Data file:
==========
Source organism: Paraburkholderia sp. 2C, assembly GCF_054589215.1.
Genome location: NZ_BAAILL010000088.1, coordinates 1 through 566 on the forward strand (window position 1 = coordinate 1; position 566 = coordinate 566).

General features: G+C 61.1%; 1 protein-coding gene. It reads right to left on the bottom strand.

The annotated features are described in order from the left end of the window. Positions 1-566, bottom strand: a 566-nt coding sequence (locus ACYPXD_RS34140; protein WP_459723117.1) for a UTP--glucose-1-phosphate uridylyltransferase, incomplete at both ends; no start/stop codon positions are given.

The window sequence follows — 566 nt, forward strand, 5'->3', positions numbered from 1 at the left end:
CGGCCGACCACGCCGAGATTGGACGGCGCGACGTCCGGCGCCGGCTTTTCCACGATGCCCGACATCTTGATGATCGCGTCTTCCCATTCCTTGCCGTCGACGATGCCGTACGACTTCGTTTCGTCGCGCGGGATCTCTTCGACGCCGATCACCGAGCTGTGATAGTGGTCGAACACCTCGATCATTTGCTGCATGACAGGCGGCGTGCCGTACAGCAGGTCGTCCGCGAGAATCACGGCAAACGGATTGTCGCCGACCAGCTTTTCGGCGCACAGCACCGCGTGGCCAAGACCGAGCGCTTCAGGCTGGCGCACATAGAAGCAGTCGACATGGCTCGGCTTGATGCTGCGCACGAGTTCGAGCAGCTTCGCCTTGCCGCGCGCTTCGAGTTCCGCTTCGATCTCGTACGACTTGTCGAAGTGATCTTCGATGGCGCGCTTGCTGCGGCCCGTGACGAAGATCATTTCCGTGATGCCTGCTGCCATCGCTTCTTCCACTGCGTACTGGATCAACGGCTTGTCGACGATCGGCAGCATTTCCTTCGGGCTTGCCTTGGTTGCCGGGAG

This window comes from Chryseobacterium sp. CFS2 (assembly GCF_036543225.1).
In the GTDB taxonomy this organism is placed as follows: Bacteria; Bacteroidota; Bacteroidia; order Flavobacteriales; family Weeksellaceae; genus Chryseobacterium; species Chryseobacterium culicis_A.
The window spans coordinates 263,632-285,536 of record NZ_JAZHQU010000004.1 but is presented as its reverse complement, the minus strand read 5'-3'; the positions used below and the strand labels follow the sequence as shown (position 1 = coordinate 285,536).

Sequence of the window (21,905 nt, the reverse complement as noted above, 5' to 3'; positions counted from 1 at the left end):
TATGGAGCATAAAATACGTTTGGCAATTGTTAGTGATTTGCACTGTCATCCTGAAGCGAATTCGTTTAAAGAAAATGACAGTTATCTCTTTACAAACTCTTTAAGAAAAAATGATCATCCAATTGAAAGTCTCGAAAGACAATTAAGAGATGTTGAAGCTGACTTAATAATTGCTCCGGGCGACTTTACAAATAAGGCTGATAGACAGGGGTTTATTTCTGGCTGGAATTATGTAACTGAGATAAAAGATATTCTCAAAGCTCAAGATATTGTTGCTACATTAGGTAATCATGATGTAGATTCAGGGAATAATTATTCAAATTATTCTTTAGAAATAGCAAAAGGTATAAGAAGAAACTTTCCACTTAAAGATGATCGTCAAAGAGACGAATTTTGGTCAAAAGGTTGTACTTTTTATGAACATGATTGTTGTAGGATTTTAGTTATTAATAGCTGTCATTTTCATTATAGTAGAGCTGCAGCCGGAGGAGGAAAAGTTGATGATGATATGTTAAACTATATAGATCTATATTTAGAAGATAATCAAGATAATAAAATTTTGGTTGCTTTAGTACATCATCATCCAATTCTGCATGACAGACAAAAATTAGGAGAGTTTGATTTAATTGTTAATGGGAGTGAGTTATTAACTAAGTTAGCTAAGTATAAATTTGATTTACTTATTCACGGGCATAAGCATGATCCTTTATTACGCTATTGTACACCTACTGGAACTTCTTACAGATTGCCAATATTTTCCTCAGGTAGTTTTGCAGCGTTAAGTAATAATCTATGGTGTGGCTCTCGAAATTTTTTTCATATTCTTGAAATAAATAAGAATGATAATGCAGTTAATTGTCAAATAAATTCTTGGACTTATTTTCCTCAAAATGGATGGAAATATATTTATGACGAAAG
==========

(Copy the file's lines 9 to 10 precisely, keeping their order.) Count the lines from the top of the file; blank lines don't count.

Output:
The window spans coordinates 263,632-285,536 of record NZ_JAZHQU010000004.1 but is presented as its reverse complement, the minus strand read 5'-3'; the positions used below and the strand labels follow the sequence as shown (position 1 = coordinate 285,536).

Sequence of the window (21,905 nt, the reverse complement as noted above, 5' to 3'; positions counted from 1 at the left end):